In the Session view, you can maintain the fluidity of arrangements, launch clips, and keep coming back to ideas grouped as Scenes. On the other hand, the Session view is ideal for improvised live performances and DJs.
The Arrangement view can be used for linear song composition, just like other DAWs. But it can also act as a temporary sketchpad for modifying Session View ideas or as a multitrack recorder for the clip- and action-based performances.
Despite Live’s DNA in performance, one of its great strengths is the number of use cases it serves, making it the production software of choice for a wide variety of audio professionals.
I never got my head around working this DAW, mainly because I have always seen it as software mainly marketed towards DJ’s, which I’m not.
In this category, you would solely use Ableton for composition, and not so much for sound designing, or processing audio for film.
Cubase is a classic DAW, good looking and easy to use. Some DAWs are more oriented to work with audio (e.g. Pro Tools, Reaper), others aim to work with midi, loops and samples (e.g. Ableton Live, FL Studio); Cubase is an ideal middle ground, it offers great tools for audio editing, and at the same time it has very complete midi tools, besides bringing a generous amount of instruments, loops and samples.
It also has tools for composition and idea development (chord tracks, chord pads, arrangement tracks).
Since it is exclusively 64-bit it is much more stable, but it is not infallible. It is relatively demanding on computer resources, maybe not as much as Pro Tools, but more than Adobe Audition.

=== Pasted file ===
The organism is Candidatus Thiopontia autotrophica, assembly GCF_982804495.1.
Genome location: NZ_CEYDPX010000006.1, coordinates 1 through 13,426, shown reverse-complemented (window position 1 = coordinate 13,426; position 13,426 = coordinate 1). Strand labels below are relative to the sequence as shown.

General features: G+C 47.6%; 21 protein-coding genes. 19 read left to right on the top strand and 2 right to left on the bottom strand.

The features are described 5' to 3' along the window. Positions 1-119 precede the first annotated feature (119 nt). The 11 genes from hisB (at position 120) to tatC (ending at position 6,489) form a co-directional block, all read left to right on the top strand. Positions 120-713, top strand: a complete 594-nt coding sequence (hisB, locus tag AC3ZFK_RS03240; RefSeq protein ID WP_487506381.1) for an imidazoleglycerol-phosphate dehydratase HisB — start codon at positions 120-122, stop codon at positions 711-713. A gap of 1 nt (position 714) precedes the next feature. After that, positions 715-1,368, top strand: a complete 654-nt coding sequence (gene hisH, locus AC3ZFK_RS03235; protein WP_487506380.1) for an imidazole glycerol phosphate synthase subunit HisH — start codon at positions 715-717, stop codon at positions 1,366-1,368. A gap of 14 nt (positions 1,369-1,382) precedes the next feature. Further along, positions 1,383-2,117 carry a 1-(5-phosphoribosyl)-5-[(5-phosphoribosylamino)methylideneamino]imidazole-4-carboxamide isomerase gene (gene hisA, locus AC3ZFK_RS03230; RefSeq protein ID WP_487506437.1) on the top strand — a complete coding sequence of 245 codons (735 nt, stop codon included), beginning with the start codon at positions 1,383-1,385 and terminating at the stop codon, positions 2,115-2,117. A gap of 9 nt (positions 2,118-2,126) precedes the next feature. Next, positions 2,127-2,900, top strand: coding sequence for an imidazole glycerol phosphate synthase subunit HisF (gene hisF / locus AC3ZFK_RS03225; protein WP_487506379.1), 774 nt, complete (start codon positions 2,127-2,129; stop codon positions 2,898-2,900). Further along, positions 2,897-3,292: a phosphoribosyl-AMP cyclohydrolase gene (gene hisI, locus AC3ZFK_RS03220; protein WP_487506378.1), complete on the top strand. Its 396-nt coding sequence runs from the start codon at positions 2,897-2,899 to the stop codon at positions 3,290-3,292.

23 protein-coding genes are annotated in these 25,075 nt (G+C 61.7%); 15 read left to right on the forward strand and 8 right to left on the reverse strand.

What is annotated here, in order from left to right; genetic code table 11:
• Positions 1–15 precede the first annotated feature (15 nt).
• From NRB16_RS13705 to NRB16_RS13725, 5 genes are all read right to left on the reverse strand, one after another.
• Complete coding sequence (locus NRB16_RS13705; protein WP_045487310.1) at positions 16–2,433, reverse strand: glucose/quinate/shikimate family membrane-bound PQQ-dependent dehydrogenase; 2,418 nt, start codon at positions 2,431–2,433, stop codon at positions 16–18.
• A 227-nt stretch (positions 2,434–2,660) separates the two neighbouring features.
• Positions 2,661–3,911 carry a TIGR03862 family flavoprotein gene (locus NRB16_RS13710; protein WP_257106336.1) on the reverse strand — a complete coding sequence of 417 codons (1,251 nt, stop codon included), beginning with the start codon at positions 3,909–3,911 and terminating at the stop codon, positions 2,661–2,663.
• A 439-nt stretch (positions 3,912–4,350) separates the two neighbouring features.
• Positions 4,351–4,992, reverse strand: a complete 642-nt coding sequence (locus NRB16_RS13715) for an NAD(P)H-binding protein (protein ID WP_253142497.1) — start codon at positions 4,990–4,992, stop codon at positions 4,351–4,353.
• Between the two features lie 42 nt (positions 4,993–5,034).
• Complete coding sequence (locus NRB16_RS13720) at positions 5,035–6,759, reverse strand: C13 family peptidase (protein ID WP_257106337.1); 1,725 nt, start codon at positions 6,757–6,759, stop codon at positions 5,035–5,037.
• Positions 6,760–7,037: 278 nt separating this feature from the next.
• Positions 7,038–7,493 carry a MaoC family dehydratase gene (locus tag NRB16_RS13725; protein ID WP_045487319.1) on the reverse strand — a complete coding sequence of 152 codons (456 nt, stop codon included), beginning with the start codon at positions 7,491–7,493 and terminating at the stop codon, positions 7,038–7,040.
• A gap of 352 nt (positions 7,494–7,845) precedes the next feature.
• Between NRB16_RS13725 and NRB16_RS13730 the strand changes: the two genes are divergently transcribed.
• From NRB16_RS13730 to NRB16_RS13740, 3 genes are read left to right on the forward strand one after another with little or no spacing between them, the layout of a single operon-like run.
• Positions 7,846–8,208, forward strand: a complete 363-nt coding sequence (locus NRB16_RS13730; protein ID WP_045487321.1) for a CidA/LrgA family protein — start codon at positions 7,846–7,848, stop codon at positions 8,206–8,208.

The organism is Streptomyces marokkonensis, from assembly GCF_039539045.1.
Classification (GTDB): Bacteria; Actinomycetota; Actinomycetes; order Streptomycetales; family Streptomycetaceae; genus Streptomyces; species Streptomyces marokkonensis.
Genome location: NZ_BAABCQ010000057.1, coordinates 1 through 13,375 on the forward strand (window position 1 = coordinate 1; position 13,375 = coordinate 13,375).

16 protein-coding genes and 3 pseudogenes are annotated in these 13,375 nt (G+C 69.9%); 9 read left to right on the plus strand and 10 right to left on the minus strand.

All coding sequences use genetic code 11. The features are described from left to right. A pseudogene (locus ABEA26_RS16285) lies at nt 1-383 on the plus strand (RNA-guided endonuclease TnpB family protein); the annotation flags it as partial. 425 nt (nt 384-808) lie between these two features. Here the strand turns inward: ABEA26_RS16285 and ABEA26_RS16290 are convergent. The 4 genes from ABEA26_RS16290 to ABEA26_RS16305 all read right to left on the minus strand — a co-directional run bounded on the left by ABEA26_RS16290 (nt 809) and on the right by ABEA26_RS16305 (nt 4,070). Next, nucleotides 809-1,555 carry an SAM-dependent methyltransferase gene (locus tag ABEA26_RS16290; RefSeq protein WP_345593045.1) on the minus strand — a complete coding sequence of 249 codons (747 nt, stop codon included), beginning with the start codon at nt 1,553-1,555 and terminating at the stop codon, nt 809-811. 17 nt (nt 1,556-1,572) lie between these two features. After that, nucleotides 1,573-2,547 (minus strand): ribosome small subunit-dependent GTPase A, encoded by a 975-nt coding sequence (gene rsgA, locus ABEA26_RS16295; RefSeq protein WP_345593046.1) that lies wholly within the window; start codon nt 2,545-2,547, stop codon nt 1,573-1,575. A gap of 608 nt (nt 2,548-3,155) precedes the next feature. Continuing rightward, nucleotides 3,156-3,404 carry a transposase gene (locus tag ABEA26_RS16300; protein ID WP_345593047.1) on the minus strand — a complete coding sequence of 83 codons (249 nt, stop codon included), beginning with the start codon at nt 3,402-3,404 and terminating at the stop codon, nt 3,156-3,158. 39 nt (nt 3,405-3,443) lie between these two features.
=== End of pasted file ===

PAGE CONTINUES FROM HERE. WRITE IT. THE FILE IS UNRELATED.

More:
The Elements version, which is the cheapest, is already complete enough and perfect for the independent musician or for the home studio. The jump to the Pro version is recommended, although a bit expensive, and it is necessary to acquire the USB key (Elements works with e-licenser software).
Question: Can you use Adobe Audition for free?
Question: What is Adobe Audition best at?
Question: Can Adobe Audition remove vocals?
Question: Can you use Pro Tools for free?
If you’re fresh starting out and want to make your own mixes and work on your own, Adobe Audition might be the way to go. It’s “fresher”, newer, or at least Adobe keeps on updating and giving it a new haircut, so to say.
Pro Tools has been in business for years, they know their market is already there, and for the same reason probably won’t change much. Their capabilities are buffed up every year to impress big well established studios.
If your goal is to work in the big sound design studios of Hollywood, you should definitely get more than acquainted with this program, because they’ll be expecting you to use it like a pro.